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Podcasting Legal Guide[1]

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1. PODCASTING LEGAL GUIDE: RULES FOR THE REVOLUTION Colette Vogele, Esq. Mia Garlick Vogele & Associates Creative Commons Stanford Center for Internet and Society…
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  • 1. PODCASTING LEGAL GUIDE: RULES FOR THE REVOLUTION Colette Vogele, Esq. Mia Garlick Vogele & Associates Creative Commons Stanford Center for Internet and Society Stanford Center for Internet and Society The Berkman Center Clinical Program in Cyberlaw Harvard Law School 1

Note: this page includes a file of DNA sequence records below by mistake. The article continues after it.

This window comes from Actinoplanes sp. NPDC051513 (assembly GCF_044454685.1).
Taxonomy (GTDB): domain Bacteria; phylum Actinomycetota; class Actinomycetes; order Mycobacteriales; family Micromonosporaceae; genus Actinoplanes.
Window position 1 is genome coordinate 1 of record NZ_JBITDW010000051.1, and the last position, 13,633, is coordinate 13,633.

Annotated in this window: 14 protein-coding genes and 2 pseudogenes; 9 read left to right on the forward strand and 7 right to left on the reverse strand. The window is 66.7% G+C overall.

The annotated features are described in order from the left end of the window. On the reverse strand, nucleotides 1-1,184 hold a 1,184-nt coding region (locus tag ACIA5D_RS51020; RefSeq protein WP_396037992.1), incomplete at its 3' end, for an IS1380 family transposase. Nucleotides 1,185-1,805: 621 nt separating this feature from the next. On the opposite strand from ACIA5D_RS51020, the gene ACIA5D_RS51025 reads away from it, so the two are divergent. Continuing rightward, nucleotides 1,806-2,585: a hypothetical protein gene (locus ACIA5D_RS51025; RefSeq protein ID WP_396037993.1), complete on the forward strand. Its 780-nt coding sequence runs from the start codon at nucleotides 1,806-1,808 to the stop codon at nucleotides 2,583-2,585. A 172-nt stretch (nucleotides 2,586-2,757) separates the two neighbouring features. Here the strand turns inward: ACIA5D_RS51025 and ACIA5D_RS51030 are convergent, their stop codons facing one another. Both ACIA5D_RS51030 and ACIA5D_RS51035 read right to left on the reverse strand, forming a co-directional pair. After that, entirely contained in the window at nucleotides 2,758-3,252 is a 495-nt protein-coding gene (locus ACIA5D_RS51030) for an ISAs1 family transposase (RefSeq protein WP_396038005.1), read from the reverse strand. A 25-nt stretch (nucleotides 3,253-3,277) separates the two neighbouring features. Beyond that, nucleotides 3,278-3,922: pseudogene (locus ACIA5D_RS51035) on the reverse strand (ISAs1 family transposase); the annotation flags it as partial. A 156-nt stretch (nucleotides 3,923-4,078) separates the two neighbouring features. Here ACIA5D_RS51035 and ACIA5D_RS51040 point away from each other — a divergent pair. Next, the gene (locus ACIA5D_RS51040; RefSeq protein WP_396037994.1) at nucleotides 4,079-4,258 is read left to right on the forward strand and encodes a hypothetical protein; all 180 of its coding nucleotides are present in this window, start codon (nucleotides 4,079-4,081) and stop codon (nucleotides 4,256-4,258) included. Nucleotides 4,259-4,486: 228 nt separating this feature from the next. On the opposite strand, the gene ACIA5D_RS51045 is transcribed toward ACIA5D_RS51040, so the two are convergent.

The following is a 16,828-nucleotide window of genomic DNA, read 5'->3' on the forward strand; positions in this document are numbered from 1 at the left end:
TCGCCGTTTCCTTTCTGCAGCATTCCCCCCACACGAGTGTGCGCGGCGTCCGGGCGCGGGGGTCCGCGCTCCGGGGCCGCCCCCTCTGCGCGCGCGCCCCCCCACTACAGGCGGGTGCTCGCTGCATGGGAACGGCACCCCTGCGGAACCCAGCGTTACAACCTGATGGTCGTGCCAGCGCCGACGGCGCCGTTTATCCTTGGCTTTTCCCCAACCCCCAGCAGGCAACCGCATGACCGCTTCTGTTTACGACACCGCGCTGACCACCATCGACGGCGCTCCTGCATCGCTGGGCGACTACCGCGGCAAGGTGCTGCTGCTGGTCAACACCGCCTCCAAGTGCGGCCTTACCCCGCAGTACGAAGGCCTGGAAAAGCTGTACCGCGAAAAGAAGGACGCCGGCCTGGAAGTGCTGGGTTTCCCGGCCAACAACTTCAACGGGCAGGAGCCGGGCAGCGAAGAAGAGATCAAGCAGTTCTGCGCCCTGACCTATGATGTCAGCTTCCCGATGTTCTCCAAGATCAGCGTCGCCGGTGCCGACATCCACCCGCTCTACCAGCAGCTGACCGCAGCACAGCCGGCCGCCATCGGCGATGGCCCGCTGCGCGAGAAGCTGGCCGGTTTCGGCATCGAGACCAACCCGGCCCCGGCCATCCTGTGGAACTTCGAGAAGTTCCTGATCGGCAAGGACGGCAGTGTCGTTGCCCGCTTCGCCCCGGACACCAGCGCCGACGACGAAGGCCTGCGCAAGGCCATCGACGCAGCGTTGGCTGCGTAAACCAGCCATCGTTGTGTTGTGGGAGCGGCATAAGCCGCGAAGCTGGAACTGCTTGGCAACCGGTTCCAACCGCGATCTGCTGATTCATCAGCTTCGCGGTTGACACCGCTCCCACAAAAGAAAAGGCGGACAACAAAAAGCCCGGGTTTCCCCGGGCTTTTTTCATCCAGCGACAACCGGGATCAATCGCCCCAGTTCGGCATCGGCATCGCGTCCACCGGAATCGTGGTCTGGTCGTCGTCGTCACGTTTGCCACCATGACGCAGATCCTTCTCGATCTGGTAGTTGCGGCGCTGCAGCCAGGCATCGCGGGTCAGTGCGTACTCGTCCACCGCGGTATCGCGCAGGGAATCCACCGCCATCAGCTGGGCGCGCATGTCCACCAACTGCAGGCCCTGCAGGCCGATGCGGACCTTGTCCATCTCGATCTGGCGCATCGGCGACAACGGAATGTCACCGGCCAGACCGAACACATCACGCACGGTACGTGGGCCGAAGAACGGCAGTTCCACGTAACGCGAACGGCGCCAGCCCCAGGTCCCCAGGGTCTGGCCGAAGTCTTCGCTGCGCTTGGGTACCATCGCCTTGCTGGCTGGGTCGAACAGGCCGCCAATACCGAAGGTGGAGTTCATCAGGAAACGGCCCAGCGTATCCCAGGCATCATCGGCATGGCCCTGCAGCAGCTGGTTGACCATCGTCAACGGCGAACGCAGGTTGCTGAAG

• 2. Attribution-NonCommercial-ShareAlike 2.5 You are free: • to copy, distribute, display, and perform the work • to make derivative works Under the following conditions: Attribution. You must attribute the work in the manner specified by the author or licensor. Noncommercial. You may not use this work for commercial purposes. Share Alike. If you alter, transform, or build upon this work, you may distribute the resulting work only under a license identical to this one. For any reuse or distribution, you must make clear to others the license terms of this work. Any of these conditions can be waived if you get permission from the copyright holder Your fair use and other rights are in no way affected by the above. This is a human-readable summary of the Legal Code (available at http://creativecommons.org/licenses/by-nc-sa/2.5/legalcode) Disclaimer (available at http://creativecommons.org/licenses/disclaimer-popup?lang=en)